The Other Eighties: A Secret History of America in the Age of Reagan

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The political left of the ’80s: reawakened campuses, alt culture, tech tactics. Despite the decade’s reputation as an era of conservatism, historian Bradford Martin of Bryant University says the political left thrived because of reinvigorated campus activism that initiated divestment, an alternative culture that promoted a shared identity, and new technologies like those embraced by ACT UP.

"The Other Eighties: A Secret History of America in the Age of Reagan"

In his new book, "The Other Eighties: A Secret History of America in the Age of Reagan," author Bradford Martin offers one of the earliest scholarly examinations of the social and cultural issues of t

Overlooked by the 1980s narrative of a nation that had embraced the Reagan administration’s conservative momentum is the success of a political left that effected change on a number of fronts.

Activists thrived during the decade using a variety of means, says Bradford Martin, associate professor of history at Bryant University. In his new book, The Other Eighties: A Secret History of America in the Age of Reagan, Martin offers one of the earliest scholarly examinations of the social and cultural issues of the era.

Among the findings Martin discusses in his book:

  • New tactical innovations arose to supplement 1960s-style direct action. Broad coalitions often jelled around key issues, such as the nuclear freeze movement, then dissolved to reassert themselves elsewhere;
  • Savvy use of technology helped reach a wide range of alternative media;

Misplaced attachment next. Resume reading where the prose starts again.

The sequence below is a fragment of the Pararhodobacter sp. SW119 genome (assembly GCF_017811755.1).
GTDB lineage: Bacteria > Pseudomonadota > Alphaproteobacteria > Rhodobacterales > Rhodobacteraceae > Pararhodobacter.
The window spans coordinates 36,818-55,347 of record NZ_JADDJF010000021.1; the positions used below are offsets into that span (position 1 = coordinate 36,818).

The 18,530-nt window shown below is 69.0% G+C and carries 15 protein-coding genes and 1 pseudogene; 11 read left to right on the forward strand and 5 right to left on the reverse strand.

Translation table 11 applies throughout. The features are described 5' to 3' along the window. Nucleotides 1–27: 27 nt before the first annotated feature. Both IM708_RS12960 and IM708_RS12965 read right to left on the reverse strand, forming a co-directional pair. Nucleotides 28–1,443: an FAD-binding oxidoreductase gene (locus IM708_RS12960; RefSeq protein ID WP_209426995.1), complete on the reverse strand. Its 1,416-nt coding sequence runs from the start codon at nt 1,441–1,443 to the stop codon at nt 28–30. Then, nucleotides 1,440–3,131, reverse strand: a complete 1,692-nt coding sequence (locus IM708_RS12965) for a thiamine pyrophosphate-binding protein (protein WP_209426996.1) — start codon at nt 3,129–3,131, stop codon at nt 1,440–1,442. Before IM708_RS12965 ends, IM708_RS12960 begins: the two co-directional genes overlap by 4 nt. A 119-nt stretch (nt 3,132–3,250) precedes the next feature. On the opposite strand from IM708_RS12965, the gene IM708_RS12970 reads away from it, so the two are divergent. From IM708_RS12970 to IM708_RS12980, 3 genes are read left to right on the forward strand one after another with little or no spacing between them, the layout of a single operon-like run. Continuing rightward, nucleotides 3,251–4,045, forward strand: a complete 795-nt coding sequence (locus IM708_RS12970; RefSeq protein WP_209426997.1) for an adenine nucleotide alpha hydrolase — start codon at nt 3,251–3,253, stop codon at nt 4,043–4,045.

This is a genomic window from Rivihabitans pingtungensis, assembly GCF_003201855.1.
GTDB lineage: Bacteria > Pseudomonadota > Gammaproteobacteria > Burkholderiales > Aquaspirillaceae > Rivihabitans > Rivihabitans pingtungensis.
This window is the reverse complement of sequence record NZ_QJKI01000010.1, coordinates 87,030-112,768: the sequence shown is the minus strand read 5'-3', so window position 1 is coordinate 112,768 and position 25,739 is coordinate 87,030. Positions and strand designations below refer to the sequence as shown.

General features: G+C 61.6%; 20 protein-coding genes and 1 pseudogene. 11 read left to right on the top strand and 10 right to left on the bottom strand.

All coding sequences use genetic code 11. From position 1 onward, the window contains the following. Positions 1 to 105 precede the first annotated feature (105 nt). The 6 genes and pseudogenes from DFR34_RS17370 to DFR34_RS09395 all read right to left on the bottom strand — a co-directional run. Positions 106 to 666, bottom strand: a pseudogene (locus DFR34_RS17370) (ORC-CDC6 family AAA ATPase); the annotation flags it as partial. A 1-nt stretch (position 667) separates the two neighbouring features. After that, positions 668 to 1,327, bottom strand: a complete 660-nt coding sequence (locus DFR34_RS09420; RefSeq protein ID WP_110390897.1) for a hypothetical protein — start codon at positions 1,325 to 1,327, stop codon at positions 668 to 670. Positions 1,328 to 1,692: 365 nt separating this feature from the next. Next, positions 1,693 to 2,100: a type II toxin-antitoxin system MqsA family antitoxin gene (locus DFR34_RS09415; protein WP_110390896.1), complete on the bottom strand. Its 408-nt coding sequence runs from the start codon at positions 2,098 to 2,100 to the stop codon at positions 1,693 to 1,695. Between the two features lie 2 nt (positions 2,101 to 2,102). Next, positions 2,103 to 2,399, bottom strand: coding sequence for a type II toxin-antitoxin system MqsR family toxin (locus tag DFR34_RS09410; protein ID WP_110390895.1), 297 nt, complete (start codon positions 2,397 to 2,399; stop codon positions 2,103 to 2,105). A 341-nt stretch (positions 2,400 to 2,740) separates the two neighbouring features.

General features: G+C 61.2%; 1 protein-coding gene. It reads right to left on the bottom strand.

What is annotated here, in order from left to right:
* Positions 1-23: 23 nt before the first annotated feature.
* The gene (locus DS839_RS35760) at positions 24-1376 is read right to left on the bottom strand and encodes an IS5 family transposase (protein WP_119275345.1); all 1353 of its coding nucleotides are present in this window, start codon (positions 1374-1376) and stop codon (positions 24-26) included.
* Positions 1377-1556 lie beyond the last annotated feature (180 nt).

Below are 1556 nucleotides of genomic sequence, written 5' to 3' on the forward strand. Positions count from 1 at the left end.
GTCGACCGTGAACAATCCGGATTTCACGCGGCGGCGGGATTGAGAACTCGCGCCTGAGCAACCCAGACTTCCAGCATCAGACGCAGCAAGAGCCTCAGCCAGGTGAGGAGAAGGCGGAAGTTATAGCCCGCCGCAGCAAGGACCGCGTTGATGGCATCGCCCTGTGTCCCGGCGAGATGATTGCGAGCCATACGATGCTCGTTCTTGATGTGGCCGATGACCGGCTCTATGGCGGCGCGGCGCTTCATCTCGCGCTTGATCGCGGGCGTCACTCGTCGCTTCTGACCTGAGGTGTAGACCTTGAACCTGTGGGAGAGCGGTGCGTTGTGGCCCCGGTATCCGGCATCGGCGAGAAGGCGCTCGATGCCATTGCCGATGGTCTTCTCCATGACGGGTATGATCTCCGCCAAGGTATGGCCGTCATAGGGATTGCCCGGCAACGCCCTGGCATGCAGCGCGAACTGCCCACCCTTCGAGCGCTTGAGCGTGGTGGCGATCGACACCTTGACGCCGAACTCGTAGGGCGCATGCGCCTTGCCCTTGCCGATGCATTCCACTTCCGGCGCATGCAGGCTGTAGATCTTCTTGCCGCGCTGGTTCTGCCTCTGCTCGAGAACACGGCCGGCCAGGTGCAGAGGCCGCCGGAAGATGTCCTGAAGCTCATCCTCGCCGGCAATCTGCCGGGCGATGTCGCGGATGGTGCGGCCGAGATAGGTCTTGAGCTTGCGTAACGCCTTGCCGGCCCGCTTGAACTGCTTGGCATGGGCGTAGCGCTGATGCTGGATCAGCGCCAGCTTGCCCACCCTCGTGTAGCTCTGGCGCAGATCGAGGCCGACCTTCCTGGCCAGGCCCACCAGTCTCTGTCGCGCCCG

• The divestment movement reinvigorated student activism. Shantytowns built on campus greens shed light on American funding of the apartheid regime in South Africa;
  • The decade’s popular culture reawakened social consciousness. “From Live Aid to Platoon, from Bruce Springsteen … to the Hollywood Women’s Political Committee’s efforts at electoral impact, the decade’s pop culture was not as bereft of left, liberal or progressive impulses as one might think,” Martin says;
  • Group identity was a basis for mobilization. African American politicians “rejected the pervasive media stereotype of a passive underclass”; women gained increased visibility in politics and led efforts to institute anti-sexual harassment policies in the workplace; the radical disruptions of ACT UP “aimed to challenge individuals and institutions hostile or unresponsive to the health crisis in the gay community,” Martin says.

More information on Martin’s new book, released March 1 by Hill and Wang, can be found here: http://us.macmillan.com/theothereighties.

Martin is the author of The Theater Is in the Street: Politics and Public Performance in Sixties America. He is a graduate of Boston University (Ph.D., 2000), University of Massachusetts-Boston (M.A, 1995) and Yale University (B.A. 1988).

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